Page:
The long awaited federally-mandated RAND Corporation report on workplace wellness programs is finally out, after months of anticipation. Despite an odd now-you-see-it/now-you-don’t release, both wellness proponents and critics anxiously awaited the report’s public deliverance.
Like many documents emanating from the political cauldron, the RAND report has elements in it to please both camps, although proponents will have to reach deep into the document for snippets of hope built around simulations, models, and what they term “convenience” samples of employers predisposed to support health-contingent workplace wellness programs.
For critics of health-contingent workplace wellness programs, the conclusion is much more straightforward: even using prejudicial data sources and lacking a critique of the quality of the evidence, the impact of workplace wellness on the actual health of employees and the corporate medical care cost burden, is, generously stated, negligible.
This is not worth $6BN a year, which is the purported size of the US market for health-contingent workplace wellness programs (“purported” because like everything else in wellness, the size of the industry itself is totally opaque). There are clearly better ways to spend these funds; at the very least, it must be possible to get the same dismal results for far less money and with vastly less complexity.
With the push of the Affordable Care Act, the drive to implement health-contingent workplace wellness programs is accelerating. The RAND report, rather than contributing propellant, ought to give responsible business leaders pause as they consider whether to step up the pressure (i.e., increase incentives and penalties) for employees to participate in these highly intrusive, clinically dubious, spendthrift programs that yield health in RAND’s hypothetical world of models and simulations, but perhaps not so much, as RAND notes, in a more earthbound reality.
The lesson for executive leaders is that the nearly hagiographic employer belief in the value of health-contingent wellness is completely undone by the fact that RAND says virtually no employer (2% of their sample) measures program impacts and, as we have written previously, it doesn’t look like any employer, benefits consulting firm, or vendor actually knows how to do so.
The RAND report has two other insurmountable shortcomings. The first is its reliance on the conventional wellness literature rather than giving that literature its long overdue and deserved outing as deficient. Unlike reports from the Cochrane Collaboration, which are particularly insightful for their unvarnished assessments of the quality of the available evidence (if the evidence is poor, it is impossible to draw credible conclusions, and the product of simulations is not evidence), RAND politely, with politics in mind, tolerates the wellness literature’s surfeit of design errors (though a careful reader can sense the authors’ discomfiture).
For example, using people as their own controls and measuring the progress of participants versus against non-participants (thus ignoring the effect of motivation) should have proven disqualifying. Instead, RAND takes a philosophical middle ground, lamenting that the literature is inadequate, but relying upon it nonetheless, because doing otherwise would really have left them almost nothing to write about.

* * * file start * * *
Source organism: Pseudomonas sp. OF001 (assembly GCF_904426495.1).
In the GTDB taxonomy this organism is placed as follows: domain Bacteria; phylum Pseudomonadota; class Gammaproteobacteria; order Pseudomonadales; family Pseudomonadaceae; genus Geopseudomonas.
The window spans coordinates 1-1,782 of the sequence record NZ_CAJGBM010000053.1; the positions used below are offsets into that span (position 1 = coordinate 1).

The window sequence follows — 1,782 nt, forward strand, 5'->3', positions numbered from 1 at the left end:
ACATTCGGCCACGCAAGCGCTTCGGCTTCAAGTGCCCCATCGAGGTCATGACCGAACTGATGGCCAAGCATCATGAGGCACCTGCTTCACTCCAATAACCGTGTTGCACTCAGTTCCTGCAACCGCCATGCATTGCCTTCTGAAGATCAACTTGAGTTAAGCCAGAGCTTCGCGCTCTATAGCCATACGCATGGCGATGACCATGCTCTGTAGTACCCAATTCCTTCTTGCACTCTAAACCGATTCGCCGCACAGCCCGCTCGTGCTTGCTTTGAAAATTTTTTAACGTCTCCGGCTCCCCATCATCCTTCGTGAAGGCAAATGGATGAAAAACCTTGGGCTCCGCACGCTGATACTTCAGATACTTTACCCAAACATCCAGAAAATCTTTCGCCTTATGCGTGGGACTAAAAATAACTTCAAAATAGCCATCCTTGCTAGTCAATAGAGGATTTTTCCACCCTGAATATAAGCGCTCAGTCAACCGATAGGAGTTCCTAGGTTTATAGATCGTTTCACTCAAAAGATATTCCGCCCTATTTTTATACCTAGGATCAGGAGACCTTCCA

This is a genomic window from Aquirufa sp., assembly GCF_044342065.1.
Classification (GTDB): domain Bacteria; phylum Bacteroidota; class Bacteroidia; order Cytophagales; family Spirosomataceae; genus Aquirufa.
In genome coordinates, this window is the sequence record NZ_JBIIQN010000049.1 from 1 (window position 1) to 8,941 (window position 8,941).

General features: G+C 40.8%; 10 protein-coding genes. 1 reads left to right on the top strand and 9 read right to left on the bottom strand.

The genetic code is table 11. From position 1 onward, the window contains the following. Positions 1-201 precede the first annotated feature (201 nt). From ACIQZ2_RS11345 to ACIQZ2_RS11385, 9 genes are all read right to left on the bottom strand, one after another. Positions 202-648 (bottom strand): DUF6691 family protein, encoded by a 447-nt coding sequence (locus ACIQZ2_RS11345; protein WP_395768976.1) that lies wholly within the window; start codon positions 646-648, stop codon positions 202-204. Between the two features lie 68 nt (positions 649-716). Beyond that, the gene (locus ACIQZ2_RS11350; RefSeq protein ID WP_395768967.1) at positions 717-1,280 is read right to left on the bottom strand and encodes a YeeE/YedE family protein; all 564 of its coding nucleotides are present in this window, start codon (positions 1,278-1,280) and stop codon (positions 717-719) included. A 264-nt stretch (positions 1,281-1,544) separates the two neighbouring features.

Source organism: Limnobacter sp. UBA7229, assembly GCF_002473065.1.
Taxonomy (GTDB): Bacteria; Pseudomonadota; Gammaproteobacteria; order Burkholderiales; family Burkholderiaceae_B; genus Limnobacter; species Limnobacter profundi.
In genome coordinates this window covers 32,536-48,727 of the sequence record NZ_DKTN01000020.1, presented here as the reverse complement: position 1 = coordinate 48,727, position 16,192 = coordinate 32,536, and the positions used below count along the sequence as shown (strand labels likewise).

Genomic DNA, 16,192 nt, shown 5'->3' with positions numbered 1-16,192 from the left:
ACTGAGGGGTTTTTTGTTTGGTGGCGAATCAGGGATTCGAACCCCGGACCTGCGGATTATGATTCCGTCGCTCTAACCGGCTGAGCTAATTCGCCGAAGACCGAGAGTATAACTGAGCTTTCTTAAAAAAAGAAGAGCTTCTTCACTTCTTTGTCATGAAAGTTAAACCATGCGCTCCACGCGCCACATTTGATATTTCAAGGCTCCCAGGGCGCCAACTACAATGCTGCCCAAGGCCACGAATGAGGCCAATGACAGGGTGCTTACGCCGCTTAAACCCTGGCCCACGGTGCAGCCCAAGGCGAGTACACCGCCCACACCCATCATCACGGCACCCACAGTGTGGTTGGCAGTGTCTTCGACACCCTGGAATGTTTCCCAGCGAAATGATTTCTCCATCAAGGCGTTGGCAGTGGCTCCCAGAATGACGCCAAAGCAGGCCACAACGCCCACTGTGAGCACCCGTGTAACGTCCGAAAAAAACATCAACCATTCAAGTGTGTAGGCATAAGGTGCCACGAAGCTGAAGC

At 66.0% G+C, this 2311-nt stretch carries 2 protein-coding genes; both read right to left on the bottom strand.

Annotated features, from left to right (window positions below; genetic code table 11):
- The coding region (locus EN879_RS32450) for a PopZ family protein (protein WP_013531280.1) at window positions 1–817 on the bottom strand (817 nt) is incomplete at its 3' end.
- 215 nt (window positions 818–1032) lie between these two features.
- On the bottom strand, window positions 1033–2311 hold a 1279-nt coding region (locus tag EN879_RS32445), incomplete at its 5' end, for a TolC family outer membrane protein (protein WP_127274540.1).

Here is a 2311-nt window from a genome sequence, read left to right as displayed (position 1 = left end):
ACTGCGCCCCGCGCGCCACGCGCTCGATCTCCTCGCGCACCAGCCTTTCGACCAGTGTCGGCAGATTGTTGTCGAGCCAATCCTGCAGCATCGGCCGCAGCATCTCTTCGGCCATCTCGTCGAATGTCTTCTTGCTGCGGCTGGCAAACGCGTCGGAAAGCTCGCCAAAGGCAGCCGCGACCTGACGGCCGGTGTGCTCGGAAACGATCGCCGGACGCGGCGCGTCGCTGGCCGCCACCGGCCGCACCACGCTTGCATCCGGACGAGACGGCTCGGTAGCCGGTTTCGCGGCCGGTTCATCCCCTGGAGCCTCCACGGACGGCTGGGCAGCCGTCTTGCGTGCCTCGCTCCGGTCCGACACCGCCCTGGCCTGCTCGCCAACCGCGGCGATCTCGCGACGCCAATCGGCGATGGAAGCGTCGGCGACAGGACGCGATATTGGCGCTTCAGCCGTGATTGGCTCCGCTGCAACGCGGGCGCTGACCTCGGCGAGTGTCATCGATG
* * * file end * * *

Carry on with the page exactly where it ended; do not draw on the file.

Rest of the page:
The second insurmountable deficiency is the necessary and unavoidable reliance on a database of large employers with a predisposition to support workplace wellness. It is insufficient to draw data from employers who’ve committed deeply to health-contingent workplace wellness and contribute their data to an industry trade association.
Though impractical if not impossible, it would have been insightful to draw data from employers that are not involved in the industry trade association, know why employers choose not to commit to wellness, why some employers may have dropped their wellness programs, and, critically, why virtually no one expends the time, money, or energy to quantify programmatic impacts. These concerns are wholly unaccounted for.
Of the five case study employers, two — accounting for fully 82% of the employees in the five organizations — are government agencies. No industry sector has gone all-in for wellness the way that government has.
In sum, these issues go to the heart of credibility. They bring to mind the critique of published literature by John Ioannidis of Tufts and the University of Ioannina, who argues essentially that many reported results are simply a restatement of prevailing biases and are shaped by financial and other influences.
The RAND report has not settled the debate over the value and credibility of health-contingent workplace wellness programs. RAND is not itself to blame for its inconclusive treatise; they had no choice but to throw the lifelines of simulations and models to an industry that should otherwise collapse under the weight of its own fecklessness and mendacity. Yet, the industry’s addiction to sophistry rages on unabated, as is evident in this flier, which one of us recently received from wellness vendor.
The RAND report should, however, make people question how the document – and many others like it – helps to meet the political ends of administration leaders who demanded and paid for it. It was not coincidental that the RAND report and the government’s rules on wellness programs were released contemporaneously.
The RAND fig leaf will encourage political supporters of health-contingent wellness to say that their approach is “evidence-based”. We believe, however, that a more sober reading of the report will leave many more people wondering not only about the meaning of the word “evidence,” but about whether, if after more than a decade of hyperbolic bluster it is not possible to demonstrate the salubrious value of health-contingent wellness programs, just how much more time and money will it take?